Unfortunately I have experienced countless incidents where a homeowner was upset about the actual location of property boundaries (found by survey after closing, sometimes years later) because the “Realtor told them” that the boundaries were elsewhere. This happens so often that it is a running joke among surveyors. Bluntly, if a real estate agent starts explaining to you the property boundary locations without benefit of a professional surveyor, find another agent.

2. Title Company

The title company does the deed research or ‘abstract of title’ necessary to warrant ‘good and clear title’ and to enable the title insurance company to insure against defects in the title. Remember that there are lender’s policies and buyer’s policies. You may want to consult with a title attorney to see if it is in your best interests to obtain a buyer’s policy. Otherwise it is likely that only a lender’s policy will be written.

Note that any defects found in the title are written as ‘exceptions’ to the policy. This means that those items that are defective are specifically excluded from the policy, unless they are cleared up. Also note that title insurance will not protect the buyer against adverse claims that could have been discovered as the result of a land survey. This is called the ‘survey exception.’ You are dealing with the collective knowledge of thousands of attorneys with years of experience. They are very good at protecting themselves through the use of disclaimers. The liability for these exceptions passes to THE BUYER.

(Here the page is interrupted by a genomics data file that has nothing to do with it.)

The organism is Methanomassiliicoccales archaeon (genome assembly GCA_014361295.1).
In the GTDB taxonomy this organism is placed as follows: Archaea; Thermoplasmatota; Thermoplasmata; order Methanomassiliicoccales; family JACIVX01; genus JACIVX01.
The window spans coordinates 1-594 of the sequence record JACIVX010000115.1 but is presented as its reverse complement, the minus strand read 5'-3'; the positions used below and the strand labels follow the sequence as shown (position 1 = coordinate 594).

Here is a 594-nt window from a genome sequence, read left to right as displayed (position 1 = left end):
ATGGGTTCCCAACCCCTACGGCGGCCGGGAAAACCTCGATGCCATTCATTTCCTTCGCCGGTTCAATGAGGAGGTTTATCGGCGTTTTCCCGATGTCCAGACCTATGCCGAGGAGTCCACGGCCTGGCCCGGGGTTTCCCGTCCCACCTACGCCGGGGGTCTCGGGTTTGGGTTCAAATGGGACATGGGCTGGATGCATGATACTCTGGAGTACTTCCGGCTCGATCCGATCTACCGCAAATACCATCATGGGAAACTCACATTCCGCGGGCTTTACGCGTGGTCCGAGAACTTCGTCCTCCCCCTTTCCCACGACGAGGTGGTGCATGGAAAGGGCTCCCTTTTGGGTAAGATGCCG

I like this line: “Title insurance companies don’t assume risk; rather, they are in the risk elimination business…”

Years ago surveys were required as a part of every real estate transaction. This is no longer the case. The closing process is now ‘streamlined’ to make it easier and faster for banks and mortgage companies to maximize profits. Surveys tend to uncover problems. Problems cause delays and perhaps even kill the closing. It is far more convenient (for them) to kill the survey requirement instead.

3. Mortgage Company/Bank

See number two above. The bank or mortgage company are in the business of getting you on the hook for a long term loan. Your best interests are not the primary objective. They protect themselves by getting title insurance and using disclaimers. They too are attorney-rich.

4. Seller